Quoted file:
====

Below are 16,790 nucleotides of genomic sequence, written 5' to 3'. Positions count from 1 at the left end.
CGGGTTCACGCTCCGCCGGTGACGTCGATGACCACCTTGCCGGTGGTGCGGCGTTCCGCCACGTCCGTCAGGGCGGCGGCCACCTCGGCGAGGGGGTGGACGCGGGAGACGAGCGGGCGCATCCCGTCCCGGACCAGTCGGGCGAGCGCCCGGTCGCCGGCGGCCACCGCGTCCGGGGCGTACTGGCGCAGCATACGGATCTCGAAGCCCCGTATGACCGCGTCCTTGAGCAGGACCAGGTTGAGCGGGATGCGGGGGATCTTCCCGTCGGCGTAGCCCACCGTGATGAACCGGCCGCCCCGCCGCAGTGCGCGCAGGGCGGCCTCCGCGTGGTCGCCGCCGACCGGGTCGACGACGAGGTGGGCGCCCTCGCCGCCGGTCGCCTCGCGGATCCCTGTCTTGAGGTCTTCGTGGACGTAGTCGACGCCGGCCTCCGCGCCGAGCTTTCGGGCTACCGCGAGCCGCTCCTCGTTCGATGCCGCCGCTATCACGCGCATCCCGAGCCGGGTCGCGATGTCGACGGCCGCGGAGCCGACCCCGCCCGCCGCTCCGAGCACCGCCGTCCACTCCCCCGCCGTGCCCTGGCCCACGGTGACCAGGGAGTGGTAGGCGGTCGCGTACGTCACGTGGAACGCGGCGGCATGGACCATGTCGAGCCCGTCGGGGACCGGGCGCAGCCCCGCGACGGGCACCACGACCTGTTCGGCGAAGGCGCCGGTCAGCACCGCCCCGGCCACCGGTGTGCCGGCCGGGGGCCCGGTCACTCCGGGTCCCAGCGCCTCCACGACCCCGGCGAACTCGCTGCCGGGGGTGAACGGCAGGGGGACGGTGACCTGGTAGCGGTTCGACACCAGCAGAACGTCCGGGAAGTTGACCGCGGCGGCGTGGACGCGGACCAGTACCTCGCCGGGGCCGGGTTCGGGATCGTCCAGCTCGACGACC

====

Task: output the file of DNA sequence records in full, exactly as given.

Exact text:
Below are 16,790 nucleotides of genomic sequence, written 5' to 3'. Positions count from 1 at the left end.
CGGGTTCACGCTCCGCCGGTGACGTCGATGACCACCTTGCCGGTGGTGCGGCGTTCCGCCACGTCCGTCAGGGCGGCGGCCACCTCGGCGAGGGGGTGGACGCGGGAGACGAGCGGGCGCATCCCGTCCCGGACCAGTCGGGCGAGCGCCCGGTCGCCGGCGGCCACCGCGTCCGGGGCGTACTGGCGCAGCATACGGATCTCGAAGCCCCGTATGACCGCGTCCTTGAGCAGGACCAGGTTGAGCGGGATGCGGGGGATCTTCCCGTCGGCGTAGCCCACCGTGATGAACCGGCCGCCCCGCCGCAGTGCGCGCAGGGCGGCCTCCGCGTGGTCGCCGCCGACCGGGTCGACGACGAGGTGGGCGCCCTCGCCGCCGGTCGCCTCGCGGATCCCTGTCTTGAGGTCTTCGTGGACGTAGTCGACGCCGGCCTCCGCGCCGAGCTTTCGGGCTACCGCGAGCCGCTCCTCGTTCGATGCCGCCGCTATCACGCGCATCCCGAGCCGGGTCGCGATGTCGACGGCCGCGGAGCCGACCCCGCCCGCCGCTCCGAGCACCGCCGTCCACTCCCCCGCCGTGCCCTGGCCCACGGTGACCAGGGAGTGGTAGGCGGTCGCGTACGTCACGTGGAACGCGGCGGCATGGACCATGTCGAGCCCGTCGGGGACCGGGCGCAGCCCCGCGACGGGCACCACGACCTGTTCGGCGAAGGCGCCGGTCAGCACCGCCCCGGCCACCGGTGTGCCGGCCGGGGGCCCGGTCACTCCGGGTCCCAGCGCCTCCACGACCCCGGCGAACTCGCTGCCGGGGGTGAACGGCAGGGGGACGGTGACCTGGTAGCGGTTCGACACCAGCAGAACGTCCGGGAAGTTGACCGCGGCGGCGTGGACGCGGACCAGTACCTCGCCGGGGCCGGGTTCGGGATCGTCCAGCTCGACGACC